Read more: Desmond inquiry - Nova Scotia inquest into shooting tragedy facing complex challenges

The psychiatrist, however, said the former rifleman was actually more worried about his wife, whom he suspected of wasting money and plotting against him _ thoughts the psychiatrist described as bordering on delusions. Njoku said he couldn’t determine whether Desmond’s anger toward his wife was the result of PTSD or the byproduct of a relationship breaking down.

None of that information was shared with federal or provincial firearms officials, as the clinic was not required to do so.

On Tuesday, the provincial court judge presiding over the inquiry, Warren Zimmer, suggested to Parkin that medical professionals should be required or at least encouraged to update firearms officials when they detect a decline in the mental health of patients with firearms licences.

“I’m concerned with changes in the system that would help close those gaps so that things don’t slip through,” Zimmer said.

Zimmer said health professionals in some provinces are already required to alert authorities when patients with a driver’s licence are afflicted with mental or physical conditions that make it unsafe for them to drive.

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“There are provinces that make it mandatory, and it appears to not create any great amount of litigation because it’s a mandatory obligation,” Zimmer said, addressing concerns raised earlier by Parkin.

The judge hinted that his final report, expected this fall, will include a recommendation for legislation that would require medical professionals to provide similar information to the firearms officials, including updates on medications and intimate partner relationships and other factors.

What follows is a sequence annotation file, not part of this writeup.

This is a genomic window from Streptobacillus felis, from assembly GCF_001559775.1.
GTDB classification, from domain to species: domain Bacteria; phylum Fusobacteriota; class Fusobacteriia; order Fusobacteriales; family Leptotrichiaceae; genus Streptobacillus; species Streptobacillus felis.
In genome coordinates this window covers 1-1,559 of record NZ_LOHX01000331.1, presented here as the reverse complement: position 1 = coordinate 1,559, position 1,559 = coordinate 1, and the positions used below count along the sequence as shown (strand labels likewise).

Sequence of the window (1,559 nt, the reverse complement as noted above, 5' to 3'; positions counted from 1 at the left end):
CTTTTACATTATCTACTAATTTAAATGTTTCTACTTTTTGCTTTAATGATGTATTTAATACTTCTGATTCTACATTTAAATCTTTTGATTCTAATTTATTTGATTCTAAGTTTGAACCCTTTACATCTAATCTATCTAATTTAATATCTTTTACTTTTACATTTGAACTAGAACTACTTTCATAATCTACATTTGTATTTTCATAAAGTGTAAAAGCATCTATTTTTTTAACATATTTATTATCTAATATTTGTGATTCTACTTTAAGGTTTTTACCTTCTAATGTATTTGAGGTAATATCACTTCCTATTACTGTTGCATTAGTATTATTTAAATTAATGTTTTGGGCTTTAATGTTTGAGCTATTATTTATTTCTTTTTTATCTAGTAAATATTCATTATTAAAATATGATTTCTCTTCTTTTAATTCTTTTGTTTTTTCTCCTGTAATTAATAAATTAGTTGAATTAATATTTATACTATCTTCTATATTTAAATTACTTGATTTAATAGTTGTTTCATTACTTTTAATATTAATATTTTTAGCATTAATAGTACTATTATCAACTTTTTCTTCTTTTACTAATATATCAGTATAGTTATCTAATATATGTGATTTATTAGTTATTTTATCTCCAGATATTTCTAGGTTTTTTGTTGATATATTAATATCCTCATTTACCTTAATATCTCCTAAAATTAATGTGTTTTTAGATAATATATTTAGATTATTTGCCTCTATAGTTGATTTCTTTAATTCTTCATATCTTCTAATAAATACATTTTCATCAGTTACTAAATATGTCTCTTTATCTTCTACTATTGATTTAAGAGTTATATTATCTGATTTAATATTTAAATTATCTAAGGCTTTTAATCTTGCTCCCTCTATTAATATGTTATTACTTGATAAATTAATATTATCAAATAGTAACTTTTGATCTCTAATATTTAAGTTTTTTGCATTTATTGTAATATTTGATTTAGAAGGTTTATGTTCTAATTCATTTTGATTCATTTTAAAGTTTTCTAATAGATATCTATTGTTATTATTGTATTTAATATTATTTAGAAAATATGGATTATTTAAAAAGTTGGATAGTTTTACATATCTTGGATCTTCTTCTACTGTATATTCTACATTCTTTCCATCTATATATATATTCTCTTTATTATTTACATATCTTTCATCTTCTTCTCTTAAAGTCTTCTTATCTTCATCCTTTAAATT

“The important aspect of it is to get the information into your hands so that you can make a decision on how to follow up,” Zimmer told Parkin.

Parkin said that kind of information would be helpful for assessing licence applications, renewals and reviews. “It can easily happen that matters that ought to come to us slip past our office,” he said.

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At an earlier hearing, the judge noted that provincial and federal officials seemed to be operating in “silos” that prevented them from sharing key information.

For example, firearms and health-care officials in Nova Scotia and New Brunswick testified they were unaware of the extent of Desmond’s mental illness because they did not have access to his federal files.

Among other things, the inquiry is also trying to determine whether the Desmond family had access to services to help with mental health and domestic violence prevention, and whether the health-care professionals who dealt with Desmond were trained to recognize mental health and domestic violence issues.

Participating lawyers are scheduled to present final submissions the week of April 18.

This report by The Canadian Press was first published March 22, 2022.